Elon Musk said he’s been pulling all-nighters recently, sleeping on a couch in an office at his Tesla factory in Fremont, California. He has good reason.
Since January 2018, the electric car manufacturer has faced news of another fatal crash involving one of its semi-autonomous vehicles, was hit with a downgrade of its credit status on Wall Street, and voluntarily recalled 123,000 Model S cars.
“I’m definitely under stress, so if I seem like I’m not under stress then I’m gonna be clear, I’m definitely under stress,” Musk told CBS’ Gayle King in an interview that took place in the Tesla factory.
It’s not the first time Musk has been vocal about Tesla’s production setbacks. In 2016, he said the company was going through a “production hell” after delays pushed back deliveries of its Model X. Musk used the same term to describe how the company is currently struggling to meet production goals for its Model 3, Tesla’s first mid-priced electric car.
“You started saying, ‘We’ll do 2,500 a week.’ And now it’s a little over 2,000 a week. Does that trouble you?” King asked Musk, who replied, “Yeah. No, that’s true….I need to figure out how to be better….And then we can be better at meeting goals.”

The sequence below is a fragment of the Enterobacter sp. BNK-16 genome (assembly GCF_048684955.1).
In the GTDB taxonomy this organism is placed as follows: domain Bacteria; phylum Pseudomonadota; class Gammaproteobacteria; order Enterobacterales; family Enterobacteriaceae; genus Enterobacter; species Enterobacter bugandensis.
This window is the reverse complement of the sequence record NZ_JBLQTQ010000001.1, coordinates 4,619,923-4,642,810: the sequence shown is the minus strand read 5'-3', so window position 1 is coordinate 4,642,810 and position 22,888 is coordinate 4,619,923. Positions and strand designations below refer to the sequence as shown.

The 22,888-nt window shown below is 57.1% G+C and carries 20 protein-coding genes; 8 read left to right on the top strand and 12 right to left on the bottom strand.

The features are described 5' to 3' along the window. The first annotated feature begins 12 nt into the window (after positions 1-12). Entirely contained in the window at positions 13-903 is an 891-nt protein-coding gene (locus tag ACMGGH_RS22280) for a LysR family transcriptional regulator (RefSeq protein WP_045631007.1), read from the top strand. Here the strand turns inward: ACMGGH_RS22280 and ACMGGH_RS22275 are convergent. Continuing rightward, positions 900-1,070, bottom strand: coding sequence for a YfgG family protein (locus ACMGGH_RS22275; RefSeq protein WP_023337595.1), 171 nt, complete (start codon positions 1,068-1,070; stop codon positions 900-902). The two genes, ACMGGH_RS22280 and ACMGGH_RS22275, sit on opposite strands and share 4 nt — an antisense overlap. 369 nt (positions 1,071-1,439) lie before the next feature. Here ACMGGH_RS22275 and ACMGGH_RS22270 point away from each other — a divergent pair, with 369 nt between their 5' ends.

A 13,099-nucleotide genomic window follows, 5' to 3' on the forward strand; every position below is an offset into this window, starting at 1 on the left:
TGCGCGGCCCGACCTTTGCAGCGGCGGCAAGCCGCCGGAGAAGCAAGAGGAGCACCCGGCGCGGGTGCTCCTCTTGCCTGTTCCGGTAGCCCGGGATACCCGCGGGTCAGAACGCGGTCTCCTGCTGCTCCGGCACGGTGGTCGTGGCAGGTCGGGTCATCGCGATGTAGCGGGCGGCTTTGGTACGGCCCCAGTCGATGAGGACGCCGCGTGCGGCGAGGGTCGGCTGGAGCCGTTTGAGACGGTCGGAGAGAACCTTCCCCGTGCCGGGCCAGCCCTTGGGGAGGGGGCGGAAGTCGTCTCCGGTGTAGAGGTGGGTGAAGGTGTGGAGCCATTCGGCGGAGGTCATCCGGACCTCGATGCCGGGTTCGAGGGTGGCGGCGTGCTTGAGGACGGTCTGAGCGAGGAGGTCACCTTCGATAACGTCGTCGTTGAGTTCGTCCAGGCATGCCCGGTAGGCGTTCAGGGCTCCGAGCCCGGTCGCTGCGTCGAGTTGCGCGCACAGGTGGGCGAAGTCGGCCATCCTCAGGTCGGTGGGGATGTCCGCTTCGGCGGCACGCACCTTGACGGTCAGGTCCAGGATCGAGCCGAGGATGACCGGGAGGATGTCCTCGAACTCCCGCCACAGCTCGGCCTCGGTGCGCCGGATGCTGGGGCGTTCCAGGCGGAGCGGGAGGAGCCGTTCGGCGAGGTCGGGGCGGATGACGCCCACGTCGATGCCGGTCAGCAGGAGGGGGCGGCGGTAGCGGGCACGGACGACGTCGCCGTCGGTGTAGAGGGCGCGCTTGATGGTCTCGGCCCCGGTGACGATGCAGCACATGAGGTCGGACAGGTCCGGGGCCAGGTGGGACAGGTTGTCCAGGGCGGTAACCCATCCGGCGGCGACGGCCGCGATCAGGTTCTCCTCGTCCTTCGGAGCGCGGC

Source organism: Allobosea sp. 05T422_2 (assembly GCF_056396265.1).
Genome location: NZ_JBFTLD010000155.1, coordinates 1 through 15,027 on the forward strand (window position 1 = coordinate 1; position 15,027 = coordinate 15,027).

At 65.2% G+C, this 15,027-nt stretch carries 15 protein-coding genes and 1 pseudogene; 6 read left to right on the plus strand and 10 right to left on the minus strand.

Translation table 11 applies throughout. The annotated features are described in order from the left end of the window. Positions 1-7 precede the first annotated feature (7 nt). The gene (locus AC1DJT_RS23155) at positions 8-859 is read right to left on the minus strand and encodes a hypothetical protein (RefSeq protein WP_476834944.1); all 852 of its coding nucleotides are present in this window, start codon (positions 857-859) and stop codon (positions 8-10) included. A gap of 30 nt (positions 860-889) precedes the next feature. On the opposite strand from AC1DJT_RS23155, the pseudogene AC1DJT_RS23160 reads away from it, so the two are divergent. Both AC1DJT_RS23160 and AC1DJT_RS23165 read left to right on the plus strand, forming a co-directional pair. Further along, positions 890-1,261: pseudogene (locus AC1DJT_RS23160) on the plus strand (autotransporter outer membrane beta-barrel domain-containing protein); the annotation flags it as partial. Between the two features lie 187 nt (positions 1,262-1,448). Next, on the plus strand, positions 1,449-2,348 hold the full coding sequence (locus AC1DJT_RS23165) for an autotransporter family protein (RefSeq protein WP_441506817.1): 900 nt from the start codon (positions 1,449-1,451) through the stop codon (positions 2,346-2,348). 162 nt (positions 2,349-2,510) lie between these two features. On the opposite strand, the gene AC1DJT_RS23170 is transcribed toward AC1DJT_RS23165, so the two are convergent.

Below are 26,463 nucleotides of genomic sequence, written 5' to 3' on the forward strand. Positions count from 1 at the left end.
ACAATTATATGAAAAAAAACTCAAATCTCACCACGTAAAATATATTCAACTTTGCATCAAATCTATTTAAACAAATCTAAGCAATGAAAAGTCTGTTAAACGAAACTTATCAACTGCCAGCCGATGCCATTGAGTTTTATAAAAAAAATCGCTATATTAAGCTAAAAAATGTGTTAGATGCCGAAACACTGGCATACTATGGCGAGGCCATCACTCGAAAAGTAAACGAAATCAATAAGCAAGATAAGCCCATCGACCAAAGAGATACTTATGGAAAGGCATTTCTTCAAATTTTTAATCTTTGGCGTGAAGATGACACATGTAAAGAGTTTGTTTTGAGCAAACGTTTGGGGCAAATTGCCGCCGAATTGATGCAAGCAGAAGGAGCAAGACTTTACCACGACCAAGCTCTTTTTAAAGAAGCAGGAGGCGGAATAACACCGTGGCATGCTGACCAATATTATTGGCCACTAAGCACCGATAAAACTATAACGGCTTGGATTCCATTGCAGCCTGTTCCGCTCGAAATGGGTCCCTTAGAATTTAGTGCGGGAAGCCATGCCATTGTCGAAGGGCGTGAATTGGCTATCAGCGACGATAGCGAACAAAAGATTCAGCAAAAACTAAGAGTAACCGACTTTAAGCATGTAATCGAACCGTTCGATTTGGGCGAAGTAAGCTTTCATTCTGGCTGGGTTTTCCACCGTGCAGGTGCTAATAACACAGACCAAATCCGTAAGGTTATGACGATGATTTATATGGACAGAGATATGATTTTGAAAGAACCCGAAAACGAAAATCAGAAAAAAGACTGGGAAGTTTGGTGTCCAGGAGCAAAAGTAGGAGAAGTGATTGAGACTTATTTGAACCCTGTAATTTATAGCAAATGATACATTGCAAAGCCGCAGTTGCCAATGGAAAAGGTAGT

One reason Tesla is lagging behind? Too many robots.
“In some cases, the robots actually slowed the production, right?” King asked.
“Yes, they did,” Musk replied. “We had this crazy, complex network of conveyor belts….And it was not working, so we got rid of that whole thing,” Musk said, adding that the company would benefit from incorporating more human workers at its factory.
That’s a change of tone from 2016, when Musk said his goal was to automate the Tesla production line to look something like an “alien dreadnought.”
“Our internal code name for the factory, the machine that builds the machine, is the ‘alien dreadnought,’” Musk said during an earnings call with investors. “[When] our factory looks like an alien dreadnought, then we know it’s probably right.”
Still, Tesla seems to be getting back on track despite the recent setbacks, according to Musk.
“We were able to unlock some of the critical things that were holding us back from reaching 2,000 cars a week. But since then, we’ve continued to do 2,000 cars a week,” he said.
Asked if that pace is sustainable, Musk replied: “Yeah, yeah….We’ll probably have, I don’t know, a three or four-fold increase in Model 3 output in the second quarter.”
Of course, skeptics are quick to note that Musk hasn’t always made good on his past promises–at least in a timely fashion. But Musk said they’re too focused on the past:
“The problem that people have, a lot of the analysts, is they kinda look in the rearview mirror instead of looking at the front windscreen…This has very frequently been why people have underestimated Tesla, because they would look at Tesla’s–what Tesla’s done in the past and use that as proxy for what we’re able to do in the future.”
Musk predicted Tesla will be able to produce 5,000 Model S cars per week by the halfway point of 2018.